U.S. Customs and Border Protection ("CBP" or "Customs") recently released updated requirements for importers and brokers regarding HTS subheading 9801.00.10, U.S. and Foreign Goods Returned. Often called a "9801 Claim," importers can generally use this special duty-free tariff provision when merchandise is exported from and returned to the United States, so long as it is not advanced in value/condition, regardless of country of origin.
More specifically, HTS subheading 9801.00.10 covers the following merchandise:
Products of the United States when returned after having been exported, or any other products when returned within 3 years after having been exported, without having been advanced in value or improved in condition by any process of manufacture or other means while abroad.
In short, this provision means that for U.S. origin products, there is no time limit on filing a 9801 claim for duty-free treatment. For foreign origin products, there is a 3 year time limit. A Chapter 9801 claim is particularly useful for companies who are continuously exporting their merchandise from the U.S. and then subsequently re-importing the goods. This allows companies to only pay duties (if applicable) during the first import of the merchandise, rather than when it is re-imported at a later time.
Now that we understand the basic 9801 requirements, what is the updated guidance?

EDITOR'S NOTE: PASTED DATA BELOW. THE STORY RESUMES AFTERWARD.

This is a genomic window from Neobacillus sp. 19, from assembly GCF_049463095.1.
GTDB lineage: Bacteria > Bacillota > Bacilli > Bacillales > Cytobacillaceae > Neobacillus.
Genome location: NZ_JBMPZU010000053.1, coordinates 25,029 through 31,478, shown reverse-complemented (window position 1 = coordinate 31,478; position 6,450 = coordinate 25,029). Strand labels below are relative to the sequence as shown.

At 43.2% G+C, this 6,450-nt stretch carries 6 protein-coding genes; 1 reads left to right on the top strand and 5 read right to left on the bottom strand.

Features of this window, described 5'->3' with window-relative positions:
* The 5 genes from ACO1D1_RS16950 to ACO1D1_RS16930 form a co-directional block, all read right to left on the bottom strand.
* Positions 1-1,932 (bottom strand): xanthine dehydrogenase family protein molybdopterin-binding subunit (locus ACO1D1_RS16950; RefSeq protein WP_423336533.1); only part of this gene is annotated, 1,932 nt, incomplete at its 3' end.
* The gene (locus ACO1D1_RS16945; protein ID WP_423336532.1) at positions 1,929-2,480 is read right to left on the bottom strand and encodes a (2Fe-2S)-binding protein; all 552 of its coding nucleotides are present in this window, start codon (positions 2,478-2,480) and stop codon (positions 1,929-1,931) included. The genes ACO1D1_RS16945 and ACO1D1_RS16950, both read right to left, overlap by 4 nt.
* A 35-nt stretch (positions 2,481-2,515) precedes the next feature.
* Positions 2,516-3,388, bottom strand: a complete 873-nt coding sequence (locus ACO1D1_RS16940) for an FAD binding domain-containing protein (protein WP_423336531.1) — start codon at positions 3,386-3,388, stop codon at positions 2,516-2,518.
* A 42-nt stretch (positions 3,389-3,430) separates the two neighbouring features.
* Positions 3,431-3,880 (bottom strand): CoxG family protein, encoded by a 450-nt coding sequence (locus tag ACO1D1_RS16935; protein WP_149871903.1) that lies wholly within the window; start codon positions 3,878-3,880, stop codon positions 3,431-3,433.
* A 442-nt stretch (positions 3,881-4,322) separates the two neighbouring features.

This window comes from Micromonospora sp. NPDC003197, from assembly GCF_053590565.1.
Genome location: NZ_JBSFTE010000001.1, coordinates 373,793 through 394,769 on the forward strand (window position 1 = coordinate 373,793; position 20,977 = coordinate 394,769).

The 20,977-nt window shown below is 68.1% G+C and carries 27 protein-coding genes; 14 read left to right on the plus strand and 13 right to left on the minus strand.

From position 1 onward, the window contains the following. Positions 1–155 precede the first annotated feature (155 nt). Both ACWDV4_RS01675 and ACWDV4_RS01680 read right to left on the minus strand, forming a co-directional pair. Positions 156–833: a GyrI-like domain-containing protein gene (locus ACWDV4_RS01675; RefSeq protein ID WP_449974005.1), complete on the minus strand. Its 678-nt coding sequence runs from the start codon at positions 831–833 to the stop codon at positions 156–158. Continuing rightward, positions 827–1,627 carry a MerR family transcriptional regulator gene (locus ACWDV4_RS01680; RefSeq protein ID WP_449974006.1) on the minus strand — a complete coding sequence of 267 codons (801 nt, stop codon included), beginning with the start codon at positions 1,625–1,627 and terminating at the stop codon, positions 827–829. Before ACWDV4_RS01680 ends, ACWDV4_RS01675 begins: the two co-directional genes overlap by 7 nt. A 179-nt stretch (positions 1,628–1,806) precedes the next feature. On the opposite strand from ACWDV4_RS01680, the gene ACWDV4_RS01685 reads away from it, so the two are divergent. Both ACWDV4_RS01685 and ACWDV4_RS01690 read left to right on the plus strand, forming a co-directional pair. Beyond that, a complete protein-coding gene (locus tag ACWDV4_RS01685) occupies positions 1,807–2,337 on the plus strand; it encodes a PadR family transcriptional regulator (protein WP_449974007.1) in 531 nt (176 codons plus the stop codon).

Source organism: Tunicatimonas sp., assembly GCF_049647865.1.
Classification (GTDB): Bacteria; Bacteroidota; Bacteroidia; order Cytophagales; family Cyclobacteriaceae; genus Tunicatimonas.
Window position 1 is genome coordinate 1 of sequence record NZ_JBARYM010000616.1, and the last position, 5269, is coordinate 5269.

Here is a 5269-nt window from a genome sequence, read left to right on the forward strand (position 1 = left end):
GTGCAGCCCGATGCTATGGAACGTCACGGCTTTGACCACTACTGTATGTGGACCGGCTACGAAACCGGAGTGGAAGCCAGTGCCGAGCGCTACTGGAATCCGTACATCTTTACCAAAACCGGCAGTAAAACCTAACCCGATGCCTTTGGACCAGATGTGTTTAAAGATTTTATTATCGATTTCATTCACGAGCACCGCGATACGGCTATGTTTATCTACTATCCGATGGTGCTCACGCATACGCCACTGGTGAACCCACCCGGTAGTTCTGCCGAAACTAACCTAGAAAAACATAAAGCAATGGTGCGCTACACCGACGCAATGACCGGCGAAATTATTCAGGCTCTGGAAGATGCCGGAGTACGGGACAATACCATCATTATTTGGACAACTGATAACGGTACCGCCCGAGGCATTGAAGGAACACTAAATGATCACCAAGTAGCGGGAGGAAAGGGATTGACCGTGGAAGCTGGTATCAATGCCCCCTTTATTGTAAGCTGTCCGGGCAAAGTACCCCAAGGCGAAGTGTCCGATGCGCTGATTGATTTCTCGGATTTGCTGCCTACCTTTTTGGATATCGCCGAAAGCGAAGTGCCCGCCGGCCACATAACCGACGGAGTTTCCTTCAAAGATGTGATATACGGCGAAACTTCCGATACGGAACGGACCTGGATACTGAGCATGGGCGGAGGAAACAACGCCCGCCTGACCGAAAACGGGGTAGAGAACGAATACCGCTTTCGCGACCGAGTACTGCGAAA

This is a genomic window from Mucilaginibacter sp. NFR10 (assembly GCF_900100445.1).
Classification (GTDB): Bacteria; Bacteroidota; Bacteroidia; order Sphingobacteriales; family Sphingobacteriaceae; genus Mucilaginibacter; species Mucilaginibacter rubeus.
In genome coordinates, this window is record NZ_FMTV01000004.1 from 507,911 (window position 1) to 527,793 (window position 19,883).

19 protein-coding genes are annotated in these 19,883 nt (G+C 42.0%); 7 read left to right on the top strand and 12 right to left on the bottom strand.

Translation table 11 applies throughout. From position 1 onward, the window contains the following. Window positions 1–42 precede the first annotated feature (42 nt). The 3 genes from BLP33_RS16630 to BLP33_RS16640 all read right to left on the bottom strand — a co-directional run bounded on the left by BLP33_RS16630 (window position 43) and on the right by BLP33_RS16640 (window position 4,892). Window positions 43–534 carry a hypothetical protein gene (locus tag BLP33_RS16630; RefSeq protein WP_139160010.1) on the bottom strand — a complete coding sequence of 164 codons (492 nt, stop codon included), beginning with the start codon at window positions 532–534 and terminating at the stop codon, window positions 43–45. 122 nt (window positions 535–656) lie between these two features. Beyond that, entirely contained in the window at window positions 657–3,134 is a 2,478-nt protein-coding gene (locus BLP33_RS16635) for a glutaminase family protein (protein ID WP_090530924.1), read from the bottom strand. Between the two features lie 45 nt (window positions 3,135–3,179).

The updated requirements released by Customs are focused on: (a) importer and broker responsibilities in filing duty free claims under HTS subheading 9801.00.10, and (b) documents that CBP may request to support claims under subheading 9801.00.10.
The new guidance from Customs indicates that the importer has the burden to provide 9801 claims (rather than the broker). However, if the broker is the importer of record for the transaction, they will assume the responsibility and burden to provide the necessary documentation to substantiate the 9801 claim. Because brokers act as agents for the importers, there is a duty of care needed in the filing of entry documents. That being said, the updated guidance makes clear that unless the broker is acting as the importer of record, the importer itself will be required to provide the documents necessary to show that the subject transaction meets all requirements for a Chapter 9801 claim (if Customs makes the request). CBP has also made clear in the updated requirements that if it is found the broker did not provide responsible supervision and control when preparing and filing the entry (9801 Claim), then CBP may address that deficiency through the broker informed compliance process.
In addition to providing these updates regarding the burden of substantiating 9801 claims, CBP has also indicated that a regulatory change to 19 C.F.R. 10.1 has been proposed to align with the Trade Facilitation and Trade Enforcement Act of 2015 (TFTEA). While the regulatory proposal is still pending, Customs has provided a list of certain documents that can be requested from the importer for shipments valued over $2,500. In short, here are the types of documents that can be requested to substantiate a Chapter 9801 claim.